In anatomy, the orbital septum (palpebral fascia) is a membranous sheet that acts as the anterior (frontal) boundary of the orbit. It extends from the orbital rims to the eyelids. It forms the fibrous portion of the eyelids.
When the eyes are closed, the whole orbital opening is covered by the septum and tarsi. Medially it is thin, and, becoming separated from the medial palpebral ligament, attaches to the lacrimal bone at its posterior crest. The medial ligament and its much weaker lateral counterpart, attached to the septum and orbit, keep the lids stable as the eye moves.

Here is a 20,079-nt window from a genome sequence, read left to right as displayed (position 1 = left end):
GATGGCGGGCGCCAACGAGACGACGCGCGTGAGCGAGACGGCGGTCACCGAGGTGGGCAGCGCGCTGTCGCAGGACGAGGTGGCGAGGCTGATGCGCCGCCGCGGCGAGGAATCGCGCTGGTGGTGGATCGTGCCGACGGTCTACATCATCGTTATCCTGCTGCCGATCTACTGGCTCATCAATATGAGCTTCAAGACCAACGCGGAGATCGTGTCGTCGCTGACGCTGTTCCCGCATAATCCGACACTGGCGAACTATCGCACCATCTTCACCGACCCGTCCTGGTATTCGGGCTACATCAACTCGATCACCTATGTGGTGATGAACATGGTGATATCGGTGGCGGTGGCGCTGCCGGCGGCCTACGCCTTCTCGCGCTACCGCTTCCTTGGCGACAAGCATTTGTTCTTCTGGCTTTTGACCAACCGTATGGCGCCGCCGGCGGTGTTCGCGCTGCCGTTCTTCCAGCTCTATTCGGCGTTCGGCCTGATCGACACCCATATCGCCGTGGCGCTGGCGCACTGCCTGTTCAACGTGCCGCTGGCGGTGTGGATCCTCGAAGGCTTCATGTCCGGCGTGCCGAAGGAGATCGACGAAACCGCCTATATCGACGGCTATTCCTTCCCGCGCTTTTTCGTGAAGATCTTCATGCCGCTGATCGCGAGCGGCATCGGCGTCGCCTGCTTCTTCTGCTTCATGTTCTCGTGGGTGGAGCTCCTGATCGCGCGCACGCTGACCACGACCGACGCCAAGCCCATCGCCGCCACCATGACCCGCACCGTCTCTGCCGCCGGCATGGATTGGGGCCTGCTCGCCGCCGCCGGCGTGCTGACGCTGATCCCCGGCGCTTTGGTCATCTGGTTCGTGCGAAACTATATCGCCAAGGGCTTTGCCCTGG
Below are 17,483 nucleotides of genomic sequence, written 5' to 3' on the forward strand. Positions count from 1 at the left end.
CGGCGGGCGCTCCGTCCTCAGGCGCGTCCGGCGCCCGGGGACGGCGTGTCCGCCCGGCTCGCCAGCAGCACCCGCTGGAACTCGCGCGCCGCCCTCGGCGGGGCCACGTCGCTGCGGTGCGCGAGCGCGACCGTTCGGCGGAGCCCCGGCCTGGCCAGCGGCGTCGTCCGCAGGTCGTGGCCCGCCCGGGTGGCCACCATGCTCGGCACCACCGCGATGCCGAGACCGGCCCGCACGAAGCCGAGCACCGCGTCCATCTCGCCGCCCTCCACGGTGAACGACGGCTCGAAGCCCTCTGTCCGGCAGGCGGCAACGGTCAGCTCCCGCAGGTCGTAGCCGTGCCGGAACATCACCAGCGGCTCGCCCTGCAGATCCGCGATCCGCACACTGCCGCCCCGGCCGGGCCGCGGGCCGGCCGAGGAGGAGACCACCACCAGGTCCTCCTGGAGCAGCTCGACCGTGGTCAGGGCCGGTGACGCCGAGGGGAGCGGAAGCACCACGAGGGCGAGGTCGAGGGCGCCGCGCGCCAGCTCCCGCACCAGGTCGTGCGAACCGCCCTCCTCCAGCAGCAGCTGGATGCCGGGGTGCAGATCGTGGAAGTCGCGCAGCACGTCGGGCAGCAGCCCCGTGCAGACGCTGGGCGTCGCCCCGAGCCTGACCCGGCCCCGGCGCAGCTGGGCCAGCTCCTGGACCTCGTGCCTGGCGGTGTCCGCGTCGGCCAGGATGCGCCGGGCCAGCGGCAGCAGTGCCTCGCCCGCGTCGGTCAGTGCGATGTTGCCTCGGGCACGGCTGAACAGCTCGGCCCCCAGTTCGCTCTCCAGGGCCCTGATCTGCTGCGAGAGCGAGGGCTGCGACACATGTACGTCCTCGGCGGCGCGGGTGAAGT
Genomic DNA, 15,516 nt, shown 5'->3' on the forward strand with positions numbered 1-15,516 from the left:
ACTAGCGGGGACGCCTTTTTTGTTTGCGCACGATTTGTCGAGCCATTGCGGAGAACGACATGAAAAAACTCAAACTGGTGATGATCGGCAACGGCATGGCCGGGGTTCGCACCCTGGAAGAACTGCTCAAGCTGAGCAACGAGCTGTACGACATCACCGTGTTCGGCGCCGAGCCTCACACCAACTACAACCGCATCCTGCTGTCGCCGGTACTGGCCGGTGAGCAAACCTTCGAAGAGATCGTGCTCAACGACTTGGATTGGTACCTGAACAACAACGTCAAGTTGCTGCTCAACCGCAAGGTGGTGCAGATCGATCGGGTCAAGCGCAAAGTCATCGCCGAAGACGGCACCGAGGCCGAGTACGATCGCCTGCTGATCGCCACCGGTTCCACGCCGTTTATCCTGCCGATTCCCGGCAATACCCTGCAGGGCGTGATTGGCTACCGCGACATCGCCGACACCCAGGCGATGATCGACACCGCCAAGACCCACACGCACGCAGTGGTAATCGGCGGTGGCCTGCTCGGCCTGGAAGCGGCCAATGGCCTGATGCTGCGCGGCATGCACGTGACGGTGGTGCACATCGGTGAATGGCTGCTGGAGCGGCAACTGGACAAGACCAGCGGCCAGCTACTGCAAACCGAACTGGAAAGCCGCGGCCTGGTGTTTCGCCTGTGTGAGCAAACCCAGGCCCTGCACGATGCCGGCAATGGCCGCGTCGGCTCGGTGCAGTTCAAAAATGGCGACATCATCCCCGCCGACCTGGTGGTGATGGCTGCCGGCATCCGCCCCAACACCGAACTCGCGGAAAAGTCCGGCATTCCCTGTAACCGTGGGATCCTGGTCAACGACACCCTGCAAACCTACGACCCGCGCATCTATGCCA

Orbital septum appears as hypointense on both MRI T1 and T2 weighted images, in contrast with surrounding hyperintense fat.
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